Led by Dr Shimaa Elkomy, Centre for Understanding of Sustainable Prosperity, this Sustainability in Healthcare project studies the effects of the adoption of sustainability measures and energy efficiency measures on key outcomes of the Royal Surrey County Hospital in terms of terms of staff satisfaction, patients' evaluation and quality of treatment.
Led by Dr Nikolas Thomopoulos, School of Hospitality and Tourism Management, this project is a collaboration with Surrey County Council and local SMEs.
The aim is to design and test the use of gamification and incentives to influence the travel behaviour of University students and staff. The objectives include reducing transport emissions and improving air quality and wellbeing by promoting active transport modes.
Led by Dr Ellie Ratcliffe, School of Psychology, Northwest (NW) Guildford 2030 is a collaborative project with the University’s Estates team which has been set up to help support the residents of north-west Guildford.
The grant is being used to engage with residents about the suggested improvements for their local area to address the impacts that poor maintenance, fly-tipping and high levels of air pollution is having on them.
Led Dr Yoo Ri Kim, School of Hospitality and Tourism Management (SHTM), this project aims to investigate the consumer journey and behaviour through their preferences to promotional offers on Guildford High Street using the SHTM digital lab.
The project is being conducted in collaboration with VisitSurrey and Beanstalk Social Ltd, and a prototype of Beanstalk Social’s application, Mozee, will be designed and tested by potential consumers using biosensor and virtual reality equipment.
Led by Nicola Andreij Rieg, Centre for Environment and Sustainability, in collaboration with the University’s Estates and Facilities Management team and Human Resources team.
This project aims to investigate how staff attitudes to home working have changed during Covid-19, and to explore the opportunities for more flexible working in the longer term, in order to reduce work-related travel.
Led by Dr Andrew Viquerat, School of Mechanical Engineering Sciences, in collaboration with the University's Estates and Facilities Management team and start-up company IPFT.
This project investigates the use of the University campus as a test-bed for autonomous (robotic), conductive, electric vehicle (EV) charging technology. The study will explore solutions for the University’s own fleet as well as student, staff and visitor vehicles, examine requirements and constraints, and draw up a plan to meet future EV charging needs on campus.
Led by Dr Chris Jones, School of Psychology, this research project looks at ways of reducing vehicle commuting and problem parking behaviour, increasing home-working and embedding more sustainable travel behaviours among staff and students at the University of Surrey.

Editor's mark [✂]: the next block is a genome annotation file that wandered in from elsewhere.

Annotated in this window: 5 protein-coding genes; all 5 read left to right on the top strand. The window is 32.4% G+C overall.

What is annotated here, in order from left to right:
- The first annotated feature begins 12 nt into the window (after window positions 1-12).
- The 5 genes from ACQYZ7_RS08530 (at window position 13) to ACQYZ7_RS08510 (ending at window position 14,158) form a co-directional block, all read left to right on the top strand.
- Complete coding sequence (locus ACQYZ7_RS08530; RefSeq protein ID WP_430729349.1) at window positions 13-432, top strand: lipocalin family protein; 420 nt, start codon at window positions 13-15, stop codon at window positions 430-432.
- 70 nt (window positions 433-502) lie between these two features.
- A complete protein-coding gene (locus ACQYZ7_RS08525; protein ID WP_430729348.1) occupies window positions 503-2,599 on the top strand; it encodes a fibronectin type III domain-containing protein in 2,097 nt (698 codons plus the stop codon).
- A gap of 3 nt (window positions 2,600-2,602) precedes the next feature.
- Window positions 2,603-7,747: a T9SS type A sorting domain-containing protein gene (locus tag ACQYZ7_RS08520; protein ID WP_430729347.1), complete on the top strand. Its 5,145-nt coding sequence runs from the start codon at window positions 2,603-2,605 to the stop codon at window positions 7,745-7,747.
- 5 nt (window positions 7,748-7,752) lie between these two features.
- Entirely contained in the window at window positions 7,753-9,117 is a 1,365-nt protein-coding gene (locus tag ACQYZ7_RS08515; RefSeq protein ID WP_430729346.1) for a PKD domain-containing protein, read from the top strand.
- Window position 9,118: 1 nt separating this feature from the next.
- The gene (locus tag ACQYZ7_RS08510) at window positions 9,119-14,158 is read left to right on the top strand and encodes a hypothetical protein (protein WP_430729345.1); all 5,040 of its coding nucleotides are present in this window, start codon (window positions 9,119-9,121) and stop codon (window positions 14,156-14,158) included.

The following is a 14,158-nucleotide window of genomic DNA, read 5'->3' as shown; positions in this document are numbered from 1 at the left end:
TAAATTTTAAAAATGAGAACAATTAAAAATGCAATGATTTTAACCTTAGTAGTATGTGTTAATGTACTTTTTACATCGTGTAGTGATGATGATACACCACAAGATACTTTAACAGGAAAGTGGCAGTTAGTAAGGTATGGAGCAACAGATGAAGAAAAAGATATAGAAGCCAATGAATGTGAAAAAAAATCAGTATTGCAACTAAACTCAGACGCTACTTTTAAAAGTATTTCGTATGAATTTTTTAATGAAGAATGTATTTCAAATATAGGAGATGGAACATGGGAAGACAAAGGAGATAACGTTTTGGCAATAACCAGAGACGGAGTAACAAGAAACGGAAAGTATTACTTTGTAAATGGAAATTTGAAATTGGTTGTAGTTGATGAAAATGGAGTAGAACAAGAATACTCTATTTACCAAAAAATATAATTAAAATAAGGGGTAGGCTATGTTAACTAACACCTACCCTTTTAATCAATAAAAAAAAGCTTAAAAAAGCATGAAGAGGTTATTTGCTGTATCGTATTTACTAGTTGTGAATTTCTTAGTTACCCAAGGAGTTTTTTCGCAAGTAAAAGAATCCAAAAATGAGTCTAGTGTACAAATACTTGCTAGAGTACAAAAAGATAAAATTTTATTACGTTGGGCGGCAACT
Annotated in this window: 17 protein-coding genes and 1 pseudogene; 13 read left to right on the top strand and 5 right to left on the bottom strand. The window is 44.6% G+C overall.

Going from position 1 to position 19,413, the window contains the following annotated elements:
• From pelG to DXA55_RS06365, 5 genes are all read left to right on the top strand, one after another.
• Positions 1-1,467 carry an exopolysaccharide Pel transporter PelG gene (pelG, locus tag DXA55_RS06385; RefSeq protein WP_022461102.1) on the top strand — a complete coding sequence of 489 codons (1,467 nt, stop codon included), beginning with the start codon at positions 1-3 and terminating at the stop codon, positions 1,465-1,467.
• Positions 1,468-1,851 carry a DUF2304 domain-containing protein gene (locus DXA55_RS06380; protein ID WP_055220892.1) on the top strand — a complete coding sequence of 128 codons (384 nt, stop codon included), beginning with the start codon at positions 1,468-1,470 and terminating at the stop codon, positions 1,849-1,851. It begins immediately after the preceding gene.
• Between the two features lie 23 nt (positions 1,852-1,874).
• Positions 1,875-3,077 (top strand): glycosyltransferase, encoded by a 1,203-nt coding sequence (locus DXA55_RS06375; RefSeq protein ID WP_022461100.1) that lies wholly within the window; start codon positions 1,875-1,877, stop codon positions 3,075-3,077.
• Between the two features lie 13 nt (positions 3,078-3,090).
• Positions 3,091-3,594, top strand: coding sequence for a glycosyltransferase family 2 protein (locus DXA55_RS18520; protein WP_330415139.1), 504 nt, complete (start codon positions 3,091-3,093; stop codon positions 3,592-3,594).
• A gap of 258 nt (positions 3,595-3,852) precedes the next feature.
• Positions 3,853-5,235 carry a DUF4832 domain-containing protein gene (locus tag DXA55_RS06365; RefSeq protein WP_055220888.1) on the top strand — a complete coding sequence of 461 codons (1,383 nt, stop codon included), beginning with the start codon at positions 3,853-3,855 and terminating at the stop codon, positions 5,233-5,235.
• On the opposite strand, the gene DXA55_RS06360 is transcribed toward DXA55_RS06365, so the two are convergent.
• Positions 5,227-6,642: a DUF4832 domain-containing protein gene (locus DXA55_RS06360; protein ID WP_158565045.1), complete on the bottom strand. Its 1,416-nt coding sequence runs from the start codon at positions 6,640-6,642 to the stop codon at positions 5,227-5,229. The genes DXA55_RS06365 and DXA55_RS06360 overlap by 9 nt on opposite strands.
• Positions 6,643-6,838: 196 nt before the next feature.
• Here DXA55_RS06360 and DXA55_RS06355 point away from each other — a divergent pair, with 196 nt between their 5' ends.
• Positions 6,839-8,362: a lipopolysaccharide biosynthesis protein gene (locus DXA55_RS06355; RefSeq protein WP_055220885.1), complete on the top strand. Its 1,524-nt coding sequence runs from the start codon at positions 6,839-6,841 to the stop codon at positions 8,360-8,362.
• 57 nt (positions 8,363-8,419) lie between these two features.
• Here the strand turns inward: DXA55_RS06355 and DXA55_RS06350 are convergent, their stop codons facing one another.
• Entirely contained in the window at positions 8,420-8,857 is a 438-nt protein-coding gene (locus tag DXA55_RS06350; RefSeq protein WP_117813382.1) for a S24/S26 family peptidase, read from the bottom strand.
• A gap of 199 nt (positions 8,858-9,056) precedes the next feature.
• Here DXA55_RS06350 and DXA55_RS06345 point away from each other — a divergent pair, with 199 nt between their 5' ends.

The project is a collaboration across Surrey including the Estates and Facilities Management team, the School of Psychology, School of Hospitality and Tourism Management, and Centre for Environment and Sustainability and with external partners including SSE Enterprise.
The Global Home Demonstrator project is led by Dr Christopher Jones and is funded by Innovate UK. It builds on an existing collaboration set-up to develop a new approach to home production. The project aims to demonstrate Global Home’s state-of-the-art modular, smart (digitally enabled) home concept on the University campus.
The University is working with Global Home and its partners (including BuroHappold, Bouygues), to provide an interdisciplinary package of pre and post-occupancy evaluation studies. These will focus on physical issues such as managing air quality and energy efficiency, as well as social scientific studies of occupant behaviour and matters relating to data-sharing, informed/implied consent, etc.
The project, which is worth £8m, is running for 24 months from April 2020 to March 2022.
Set up in 2016, the Guildford Living Lab programme is led by Professor Prashant Kumar, founding Director of the Global Centre for Clean Air Research (GCARE) within the Department of Civil and Environmental Engineering.
The Guildford Living Lab aims to enhance community health and wellbeing by bringing together researchers, community and stakeholders to co-create, co-design and co-implement solutions for air pollution and climate change mitigation.
This project is led by Professor Payam Barnaghi, Centre for Vision, Speech and Signal Processing.
The Technology Integrated Healthcare Management (TIHM) for Dementia programme was an NHS England-supported study aimed at enabling clinicians to remotely monitor the health of people with dementia living at home.
After a successful trial with over 150 people with dementia and their carers from Surrey and North East Hampshire, the technology was certified as a medical device in March 2019.